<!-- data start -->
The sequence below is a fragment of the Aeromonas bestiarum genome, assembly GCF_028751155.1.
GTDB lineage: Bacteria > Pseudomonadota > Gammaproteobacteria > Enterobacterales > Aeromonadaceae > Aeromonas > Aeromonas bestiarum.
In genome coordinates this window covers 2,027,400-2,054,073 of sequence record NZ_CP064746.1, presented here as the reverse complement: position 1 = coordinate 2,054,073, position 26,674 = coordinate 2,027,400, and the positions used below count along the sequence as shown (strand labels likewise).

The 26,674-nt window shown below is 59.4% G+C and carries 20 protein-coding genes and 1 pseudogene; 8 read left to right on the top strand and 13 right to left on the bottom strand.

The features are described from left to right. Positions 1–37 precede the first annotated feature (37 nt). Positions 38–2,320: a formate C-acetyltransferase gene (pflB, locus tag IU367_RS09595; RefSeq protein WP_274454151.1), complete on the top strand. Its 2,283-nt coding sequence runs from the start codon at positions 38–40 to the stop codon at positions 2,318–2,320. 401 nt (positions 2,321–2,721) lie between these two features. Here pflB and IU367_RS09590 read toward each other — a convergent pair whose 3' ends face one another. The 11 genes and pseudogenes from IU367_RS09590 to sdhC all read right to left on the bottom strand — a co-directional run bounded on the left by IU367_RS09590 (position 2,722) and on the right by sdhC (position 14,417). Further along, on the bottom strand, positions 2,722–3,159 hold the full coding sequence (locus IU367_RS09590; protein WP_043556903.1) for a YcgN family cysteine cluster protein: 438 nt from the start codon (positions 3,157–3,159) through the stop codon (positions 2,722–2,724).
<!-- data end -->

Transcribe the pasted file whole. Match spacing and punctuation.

The sequence below is a fragment of the Aeromonas bestiarum genome, assembly GCF_028751155.1.
GTDB lineage: Bacteria > Pseudomonadota > Gammaproteobacteria > Enterobacterales > Aeromonadaceae > Aeromonas > Aeromonas bestiarum.
In genome coordinates this window covers 2,027,400-2,054,073 of sequence record NZ_CP064746.1, presented here as the reverse complement: position 1 = coordinate 2,054,073, position 26,674 = coordinate 2,027,400, and the positions used below count along the sequence as shown (strand labels likewise).

The 26,674-nt window shown below is 59.4% G+C and carries 20 protein-coding genes and 1 pseudogene; 8 read left to right on the top strand and 13 right to left on the bottom strand.

The features are described from left to right. Positions 1–37 precede the first annotated feature (37 nt). Positions 38–2,320: a formate C-acetyltransferase gene (pflB, locus tag IU367_RS09595; RefSeq protein WP_274454151.1), complete on the top strand. Its 2,283-nt coding sequence runs from the start codon at positions 38–40 to the stop codon at positions 2,318–2,320. 401 nt (positions 2,321–2,721) lie between these two features. Here pflB and IU367_RS09590 read toward each other — a convergent pair whose 3' ends face one another. The 11 genes and pseudogenes from IU367_RS09590 to sdhC all read right to left on the bottom strand — a co-directional run bounded on the left by IU367_RS09590 (position 2,722) and on the right by sdhC (position 14,417). Further along, on the bottom strand, positions 2,722–3,159 hold the full coding sequence (locus IU367_RS09590; protein WP_043556903.1) for a YcgN family cysteine cluster protein: 438 nt from the start codon (positions 3,157–3,159) through the stop codon (positions 2,722–2,724).